“All The Consequences Of This”: Why Atheistic Existentialism is more Consistent than Religious Existentialism
Issue: Vol 22 No. 1 (2014)
Journal: Essays in the Philosophy of Humanism
Subject Areas: Philosophy
The variety of existentialist thought show existentialism to be a flexible denotation, one that can be shared by believers and atheists alike. When approaching such a loosely defined term as “existentialism” a few questions arise. What are the boundaries for inclusion or exclusion? Are there more authentic forms of existentialism than others? The former question is usually dealt with by showing the history of existentialism—from Kierkegaard to Nietzsche, Heidegger to Sartre—along with noting some common strands amongst their writings (e.g. subjectivity, powerlessness, anxiety, despair, dread, isolation, tragedy, nothingness, meaninglessness, absurdity, etc.). The latter question is much harder to deal with. It asks for a value judgement as to which kind of existentialism is more authentic than others. It relates to the former because the person answering such a question has to have an idea of what existentialism ought to look like, but it goes beyond it by asking a deliberately evaluative question. This article is going to take both questions into account by examining the concepts and content of existentialist authors, their strengths and weaknesses, and is going to explain why I think atheistic existentialism is more authentic than religious existentialism.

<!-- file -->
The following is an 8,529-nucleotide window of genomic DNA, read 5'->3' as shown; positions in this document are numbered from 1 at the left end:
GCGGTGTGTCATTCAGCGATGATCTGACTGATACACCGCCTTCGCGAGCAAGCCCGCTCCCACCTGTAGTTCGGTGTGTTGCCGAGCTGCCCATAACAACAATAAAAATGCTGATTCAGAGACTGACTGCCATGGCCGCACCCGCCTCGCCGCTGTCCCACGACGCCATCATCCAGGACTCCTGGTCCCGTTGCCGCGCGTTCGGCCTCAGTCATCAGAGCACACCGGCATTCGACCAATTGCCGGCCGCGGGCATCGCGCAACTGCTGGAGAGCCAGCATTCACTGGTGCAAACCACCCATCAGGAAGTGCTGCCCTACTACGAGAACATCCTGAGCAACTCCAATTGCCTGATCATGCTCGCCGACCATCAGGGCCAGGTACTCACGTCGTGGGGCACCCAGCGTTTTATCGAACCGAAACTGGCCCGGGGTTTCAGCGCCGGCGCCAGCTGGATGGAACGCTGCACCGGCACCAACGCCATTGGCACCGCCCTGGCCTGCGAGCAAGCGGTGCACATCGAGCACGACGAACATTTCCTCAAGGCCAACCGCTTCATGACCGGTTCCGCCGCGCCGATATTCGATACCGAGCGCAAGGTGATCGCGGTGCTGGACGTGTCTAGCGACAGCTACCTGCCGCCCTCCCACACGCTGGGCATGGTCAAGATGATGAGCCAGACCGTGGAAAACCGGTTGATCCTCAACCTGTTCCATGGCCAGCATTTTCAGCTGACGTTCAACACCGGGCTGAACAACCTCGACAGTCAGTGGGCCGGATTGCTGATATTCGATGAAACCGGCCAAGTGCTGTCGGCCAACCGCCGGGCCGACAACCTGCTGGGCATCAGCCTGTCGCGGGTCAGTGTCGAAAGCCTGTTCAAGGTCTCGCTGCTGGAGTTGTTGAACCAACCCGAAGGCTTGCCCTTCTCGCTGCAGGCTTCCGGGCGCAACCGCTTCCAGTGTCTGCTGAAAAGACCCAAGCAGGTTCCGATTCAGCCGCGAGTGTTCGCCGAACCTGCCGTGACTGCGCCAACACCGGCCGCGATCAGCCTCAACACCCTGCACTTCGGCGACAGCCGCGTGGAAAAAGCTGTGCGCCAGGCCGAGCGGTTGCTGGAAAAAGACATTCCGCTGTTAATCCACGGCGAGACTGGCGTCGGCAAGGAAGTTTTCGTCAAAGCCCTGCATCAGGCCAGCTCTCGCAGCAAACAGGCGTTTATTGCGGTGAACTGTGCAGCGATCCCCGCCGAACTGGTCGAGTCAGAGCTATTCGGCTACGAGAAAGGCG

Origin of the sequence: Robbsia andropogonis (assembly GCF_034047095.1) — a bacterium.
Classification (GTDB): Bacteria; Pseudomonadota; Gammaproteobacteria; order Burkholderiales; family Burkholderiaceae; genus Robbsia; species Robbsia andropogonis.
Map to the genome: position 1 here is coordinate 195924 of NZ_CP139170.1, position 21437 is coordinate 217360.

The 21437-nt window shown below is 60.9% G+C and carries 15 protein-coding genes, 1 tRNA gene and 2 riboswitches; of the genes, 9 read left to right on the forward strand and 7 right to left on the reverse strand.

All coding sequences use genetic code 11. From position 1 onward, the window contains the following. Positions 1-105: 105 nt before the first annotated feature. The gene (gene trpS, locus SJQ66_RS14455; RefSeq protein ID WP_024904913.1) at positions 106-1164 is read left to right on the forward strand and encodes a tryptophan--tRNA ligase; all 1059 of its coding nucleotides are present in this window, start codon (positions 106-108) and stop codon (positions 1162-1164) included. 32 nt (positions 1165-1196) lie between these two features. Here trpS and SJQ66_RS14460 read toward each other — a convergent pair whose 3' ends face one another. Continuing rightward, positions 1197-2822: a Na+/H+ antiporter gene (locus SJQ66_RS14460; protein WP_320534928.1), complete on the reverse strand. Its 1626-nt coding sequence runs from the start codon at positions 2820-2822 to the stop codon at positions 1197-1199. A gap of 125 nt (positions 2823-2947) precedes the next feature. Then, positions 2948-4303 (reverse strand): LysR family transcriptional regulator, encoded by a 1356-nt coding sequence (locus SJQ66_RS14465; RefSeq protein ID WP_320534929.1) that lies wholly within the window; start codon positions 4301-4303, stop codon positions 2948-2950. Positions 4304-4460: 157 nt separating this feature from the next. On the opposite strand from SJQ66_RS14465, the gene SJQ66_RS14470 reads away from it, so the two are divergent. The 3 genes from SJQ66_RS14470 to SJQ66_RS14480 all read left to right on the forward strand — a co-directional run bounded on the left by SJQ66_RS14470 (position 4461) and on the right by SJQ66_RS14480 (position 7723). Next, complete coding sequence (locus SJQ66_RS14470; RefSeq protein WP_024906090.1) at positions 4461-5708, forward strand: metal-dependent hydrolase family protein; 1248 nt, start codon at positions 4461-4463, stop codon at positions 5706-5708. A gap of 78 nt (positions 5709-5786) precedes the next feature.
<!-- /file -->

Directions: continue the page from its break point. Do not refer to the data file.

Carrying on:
Author: Kile Jones
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